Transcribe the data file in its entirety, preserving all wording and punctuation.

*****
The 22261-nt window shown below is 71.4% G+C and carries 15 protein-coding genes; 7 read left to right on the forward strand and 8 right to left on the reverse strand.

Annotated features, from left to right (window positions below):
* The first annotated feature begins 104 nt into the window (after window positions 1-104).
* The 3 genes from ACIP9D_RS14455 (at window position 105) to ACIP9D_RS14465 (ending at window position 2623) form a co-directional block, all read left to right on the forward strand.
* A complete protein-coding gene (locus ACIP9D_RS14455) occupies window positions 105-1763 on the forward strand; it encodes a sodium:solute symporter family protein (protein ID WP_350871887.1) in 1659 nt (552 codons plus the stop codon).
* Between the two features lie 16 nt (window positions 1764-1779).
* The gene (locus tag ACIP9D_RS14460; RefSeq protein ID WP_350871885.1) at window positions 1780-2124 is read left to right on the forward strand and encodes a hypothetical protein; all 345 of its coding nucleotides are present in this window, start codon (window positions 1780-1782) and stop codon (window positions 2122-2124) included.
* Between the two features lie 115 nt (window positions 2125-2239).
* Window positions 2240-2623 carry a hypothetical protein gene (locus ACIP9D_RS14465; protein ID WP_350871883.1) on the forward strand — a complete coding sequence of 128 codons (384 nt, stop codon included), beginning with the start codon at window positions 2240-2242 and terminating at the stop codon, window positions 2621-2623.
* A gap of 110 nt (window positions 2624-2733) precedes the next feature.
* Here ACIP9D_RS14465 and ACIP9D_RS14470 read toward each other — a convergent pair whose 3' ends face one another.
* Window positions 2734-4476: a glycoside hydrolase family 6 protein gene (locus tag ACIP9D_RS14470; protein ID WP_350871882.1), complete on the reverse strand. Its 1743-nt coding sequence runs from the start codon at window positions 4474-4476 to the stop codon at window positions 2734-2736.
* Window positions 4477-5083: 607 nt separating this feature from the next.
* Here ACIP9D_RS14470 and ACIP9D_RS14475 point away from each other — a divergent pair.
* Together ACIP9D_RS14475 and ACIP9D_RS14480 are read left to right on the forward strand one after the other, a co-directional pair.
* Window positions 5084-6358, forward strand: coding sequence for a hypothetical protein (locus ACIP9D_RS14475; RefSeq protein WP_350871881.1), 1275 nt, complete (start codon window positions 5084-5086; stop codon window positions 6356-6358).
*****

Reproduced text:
The 22261-nt window shown below is 71.4% G+C and carries 15 protein-coding genes; 7 read left to right on the forward strand and 8 right to left on the reverse strand.

Annotated features, from left to right (window positions below):
* The first annotated feature begins 104 nt into the window (after window positions 1-104).
* The 3 genes from ACIP9D_RS14455 (at window position 105) to ACIP9D_RS14465 (ending at window position 2623) form a co-directional block, all read left to right on the forward strand.
* A complete protein-coding gene (locus ACIP9D_RS14455) occupies window positions 105-1763 on the forward strand; it encodes a sodium:solute symporter family protein (protein ID WP_350871887.1) in 1659 nt (552 codons plus the stop codon).
* Between the two features lie 16 nt (window positions 1764-1779).
* The gene (locus tag ACIP9D_RS14460; RefSeq protein ID WP_350871885.1) at window positions 1780-2124 is read left to right on the forward strand and encodes a hypothetical protein; all 345 of its coding nucleotides are present in this window, start codon (window positions 1780-1782) and stop codon (window positions 2122-2124) included.
* Between the two features lie 115 nt (window positions 2125-2239).
* Window positions 2240-2623 carry a hypothetical protein gene (locus ACIP9D_RS14465; protein ID WP_350871883.1) on the forward strand — a complete coding sequence of 128 codons (384 nt, stop codon included), beginning with the start codon at window positions 2240-2242 and terminating at the stop codon, window positions 2621-2623.
* A gap of 110 nt (window positions 2624-2733) precedes the next feature.
* Here ACIP9D_RS14465 and ACIP9D_RS14470 read toward each other — a convergent pair whose 3' ends face one another.
* Window positions 2734-4476: a glycoside hydrolase family 6 protein gene (locus tag ACIP9D_RS14470; protein ID WP_350871882.1), complete on the reverse strand. Its 1743-nt coding sequence runs from the start codon at window positions 4474-4476 to the stop codon at window positions 2734-2736.
* Window positions 4477-5083: 607 nt separating this feature from the next.
* Here ACIP9D_RS14470 and ACIP9D_RS14475 point away from each other — a divergent pair.
* Together ACIP9D_RS14475 and ACIP9D_RS14480 are read left to right on the forward strand one after the other, a co-directional pair.
* Window positions 5084-6358, forward strand: coding sequence for a hypothetical protein (locus ACIP9D_RS14475; RefSeq protein WP_350871881.1), 1275 nt, complete (start codon window positions 5084-5086; stop codon window positions 6356-6358).